Sona 2020 – To Speak Of Rail Over The Last Seven Years

Sona 2020 – To Speak Of Rail Over The Last Seven Years

One would think that if rail and indeed transport – freight and passenger, was the backbone and catalyst of an economy – upstream and downstream, that the topic would garner more attention and actual delivery.

Especially at a time where unemployment, economic growth, company closures and the list goes on... well it's dire. It is a crisis in South Africa. Looking at the rail sector specifically and recalling an article from some time back, what comes to mind is: “The question is not how many jobs the rail industry will create. It’s to what extent currently constrained rail capacity and pricing is limiting investment and job creation in other industries.”

And whilst thinking about that – I believe, that if the Draft White Paper on National Rail Policy was actually turned into reality and action. Then we would not be reading about “dreams” we would be living them. In a truly inclusive economy.

This policy might be the only policy instrument that delivers results in terms of investment, manufacturing and job creation – across industry sectors.

Government and SOE’s, cannot continuously call for private sector participation and then lock them out. Open access even at this point, limited access to South Africa’s core rail network will bring about an immediate flood of investment, and private operators. More importantly… It will create jobs immediately, and by having more than one operator – the manufacturing sector would have more than one customer to serve and perhaps thrive instead die.

We would be able to add more transformation, efficiency and competitiveness within the sector. Quite literally, limited access could be a reality within months – it’s as simple as Transnet saying yes.

Full access, well that is a bit more complicated, but if “we” start somewhere and work together, the complications become easier to deal with. This has been successfully rolled out in parts of Africa and is common practice internationally. So, as far as concepts go, it really is nothing new!

In seven years of State of the Nation speeches this is where rail and transport rank:

  • In 2020 - Rail was mentioned four times in the speech and transport was mentioned once.
  • In 2019 – Rail was mentioned once in the speech and transport was mentioned three times, the follow up speech in June – transport and rail twice each.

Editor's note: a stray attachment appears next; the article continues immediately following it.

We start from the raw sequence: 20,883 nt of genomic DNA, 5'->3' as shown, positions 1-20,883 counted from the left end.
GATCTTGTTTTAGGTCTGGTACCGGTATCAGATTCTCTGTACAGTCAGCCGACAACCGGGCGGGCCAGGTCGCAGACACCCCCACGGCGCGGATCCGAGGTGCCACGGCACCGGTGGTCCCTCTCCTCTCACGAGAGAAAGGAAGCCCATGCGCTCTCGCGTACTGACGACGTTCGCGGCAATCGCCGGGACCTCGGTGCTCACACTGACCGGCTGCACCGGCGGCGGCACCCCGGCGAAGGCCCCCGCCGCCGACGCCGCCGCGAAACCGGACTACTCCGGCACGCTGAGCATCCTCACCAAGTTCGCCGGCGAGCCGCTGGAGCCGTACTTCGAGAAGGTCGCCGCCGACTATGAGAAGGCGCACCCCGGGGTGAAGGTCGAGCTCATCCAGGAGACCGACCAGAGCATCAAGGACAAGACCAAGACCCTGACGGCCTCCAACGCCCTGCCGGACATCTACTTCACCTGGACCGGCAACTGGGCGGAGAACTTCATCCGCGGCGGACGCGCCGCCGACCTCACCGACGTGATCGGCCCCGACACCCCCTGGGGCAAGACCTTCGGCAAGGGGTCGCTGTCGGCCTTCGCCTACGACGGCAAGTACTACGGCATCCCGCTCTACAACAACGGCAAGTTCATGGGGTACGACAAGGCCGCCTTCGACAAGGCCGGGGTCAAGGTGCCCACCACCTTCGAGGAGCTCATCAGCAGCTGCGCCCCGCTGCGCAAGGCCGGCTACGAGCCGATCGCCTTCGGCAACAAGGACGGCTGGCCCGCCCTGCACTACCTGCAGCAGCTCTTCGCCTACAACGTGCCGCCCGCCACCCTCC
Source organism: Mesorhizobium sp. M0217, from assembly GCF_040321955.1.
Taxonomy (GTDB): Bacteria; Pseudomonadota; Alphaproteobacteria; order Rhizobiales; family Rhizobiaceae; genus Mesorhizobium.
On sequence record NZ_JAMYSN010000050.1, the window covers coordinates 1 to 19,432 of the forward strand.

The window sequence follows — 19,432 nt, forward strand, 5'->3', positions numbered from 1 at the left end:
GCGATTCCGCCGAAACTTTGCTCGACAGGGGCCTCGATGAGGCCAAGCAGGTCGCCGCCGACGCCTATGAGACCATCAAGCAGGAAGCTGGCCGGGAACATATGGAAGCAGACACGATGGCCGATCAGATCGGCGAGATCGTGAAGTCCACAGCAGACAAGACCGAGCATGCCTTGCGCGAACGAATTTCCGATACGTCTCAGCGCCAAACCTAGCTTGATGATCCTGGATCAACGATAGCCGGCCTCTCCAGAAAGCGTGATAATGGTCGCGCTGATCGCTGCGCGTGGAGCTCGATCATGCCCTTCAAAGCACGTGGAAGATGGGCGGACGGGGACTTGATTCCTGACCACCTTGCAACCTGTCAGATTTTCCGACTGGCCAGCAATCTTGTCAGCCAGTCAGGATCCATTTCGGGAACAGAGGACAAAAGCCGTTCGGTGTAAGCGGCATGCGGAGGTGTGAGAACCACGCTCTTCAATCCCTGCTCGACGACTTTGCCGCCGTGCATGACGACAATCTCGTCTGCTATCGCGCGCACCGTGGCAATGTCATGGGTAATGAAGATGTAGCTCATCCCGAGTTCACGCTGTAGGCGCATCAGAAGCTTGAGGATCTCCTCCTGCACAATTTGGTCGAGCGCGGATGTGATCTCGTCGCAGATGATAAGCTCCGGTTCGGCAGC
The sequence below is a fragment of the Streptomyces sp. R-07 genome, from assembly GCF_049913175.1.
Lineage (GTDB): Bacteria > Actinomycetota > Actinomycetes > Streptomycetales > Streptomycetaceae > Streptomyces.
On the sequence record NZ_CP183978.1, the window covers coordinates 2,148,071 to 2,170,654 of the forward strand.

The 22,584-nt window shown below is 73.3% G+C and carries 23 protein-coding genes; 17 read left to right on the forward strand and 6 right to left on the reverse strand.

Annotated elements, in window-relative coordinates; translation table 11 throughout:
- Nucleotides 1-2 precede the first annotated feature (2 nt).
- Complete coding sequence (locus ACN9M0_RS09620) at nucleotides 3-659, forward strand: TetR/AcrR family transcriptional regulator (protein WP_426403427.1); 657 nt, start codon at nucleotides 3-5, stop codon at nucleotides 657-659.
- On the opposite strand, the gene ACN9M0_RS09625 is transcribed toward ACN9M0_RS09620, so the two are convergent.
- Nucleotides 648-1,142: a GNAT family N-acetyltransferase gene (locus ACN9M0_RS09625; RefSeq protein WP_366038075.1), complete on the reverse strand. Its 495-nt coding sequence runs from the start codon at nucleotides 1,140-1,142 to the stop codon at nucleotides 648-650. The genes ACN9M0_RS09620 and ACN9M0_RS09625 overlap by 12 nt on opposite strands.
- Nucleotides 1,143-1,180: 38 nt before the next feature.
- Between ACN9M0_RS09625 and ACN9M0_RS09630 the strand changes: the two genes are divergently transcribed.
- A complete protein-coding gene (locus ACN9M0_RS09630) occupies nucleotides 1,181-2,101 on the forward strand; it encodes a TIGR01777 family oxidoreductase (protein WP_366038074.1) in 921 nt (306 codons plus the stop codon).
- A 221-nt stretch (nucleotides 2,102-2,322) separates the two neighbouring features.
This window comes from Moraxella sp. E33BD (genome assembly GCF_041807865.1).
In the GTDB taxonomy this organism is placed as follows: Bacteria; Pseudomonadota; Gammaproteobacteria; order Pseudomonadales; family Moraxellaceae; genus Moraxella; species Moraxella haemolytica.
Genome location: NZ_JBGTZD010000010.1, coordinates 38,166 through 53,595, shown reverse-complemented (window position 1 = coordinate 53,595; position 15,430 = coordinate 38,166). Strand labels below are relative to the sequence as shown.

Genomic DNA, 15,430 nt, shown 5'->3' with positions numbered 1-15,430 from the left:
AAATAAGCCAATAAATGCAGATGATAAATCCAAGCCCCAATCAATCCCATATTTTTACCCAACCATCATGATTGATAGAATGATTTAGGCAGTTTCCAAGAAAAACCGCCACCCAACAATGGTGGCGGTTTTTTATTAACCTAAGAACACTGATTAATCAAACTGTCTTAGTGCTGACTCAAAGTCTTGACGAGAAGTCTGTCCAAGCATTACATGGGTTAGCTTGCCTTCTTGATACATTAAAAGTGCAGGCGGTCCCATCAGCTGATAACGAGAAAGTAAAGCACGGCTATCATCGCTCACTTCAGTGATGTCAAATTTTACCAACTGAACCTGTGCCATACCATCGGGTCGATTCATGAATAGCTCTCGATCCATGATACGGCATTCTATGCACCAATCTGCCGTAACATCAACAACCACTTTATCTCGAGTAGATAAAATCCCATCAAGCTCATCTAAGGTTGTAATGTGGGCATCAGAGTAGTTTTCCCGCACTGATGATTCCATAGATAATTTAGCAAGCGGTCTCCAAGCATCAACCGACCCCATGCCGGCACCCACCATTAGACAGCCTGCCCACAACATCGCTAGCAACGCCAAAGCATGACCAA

• In 2018 - Rail was mentioned once in the speech and transport was mentioned zero times.
  • In 2017 – Rail was mentioned twice and transport was mentioned twice.
  • In 2016 - Rail was mentioned once and transport was mentioned once.
  • In 2015- Rail was mentioned Zero times and transport was mentioned five times.
  • In 2014 - Rail was mentioned twice and transport was mentioned three times and in June - rail was mentioned once and transport was mentioned three times.
All this “talk”
What was said: ( straight copy and paste based on word search..)

2020 February: “A key priority this year is to fix commuter rail, which is vital to the economy and to the quality of life of our people. Our rail network daily transports over a million commuters to and from work. We are modernising PRASA’s rail network. The Central Line in the Western Cape and the Mabopane Line in Pretoria have been closed for essential refurbishment and upgrades. We are investing R1.4 billion in each of these lines to provide, a safe, reliable and affordable service. Work underway on other lines includes station upgrades, parkway replacements, new signalling systems and overhead electrical traction upgrades. As we work to fix the capabilities of the state, we know that growth and job creation will in large measure be driven by private enterprise. We are therefore building an operating environment that is favourable to doing business. Working together with social partners, we have continued to address several issues that have been barriers to job creation.”

2019 February: “To improve the competitiveness of our exports, we will complete the studies that have begun on reducing the costs of electricity, trade, communications, transport and other costs. In addition to direct jobs, this export industry could generate as many as two million more jobs in food and agriculture, construction, transport, retail, and the creative and cultural industries by 2030.

More than R1,3 trillion has been invested to build hundreds of schools and two new universities, to build hundreds of thousands of new houses, to electrify more than a million homes, generate new electricity and to expand public transport.

We are pleased to report that significant progress has been made in restoring policy certainty on mining regulation and the visa regime, crafting the path towards mobile spectrum allocation, and reviewing port, rail and electricity prices.

We are making important progress in restoring the integrity and capacity of our strategic SOEs. To restore proper corporate governance, new boards with credible, appropriately experienced and ethical directors, have been appointed at Eskom, Denel, Transnet, SAFCOL, PRASA and SA Express.”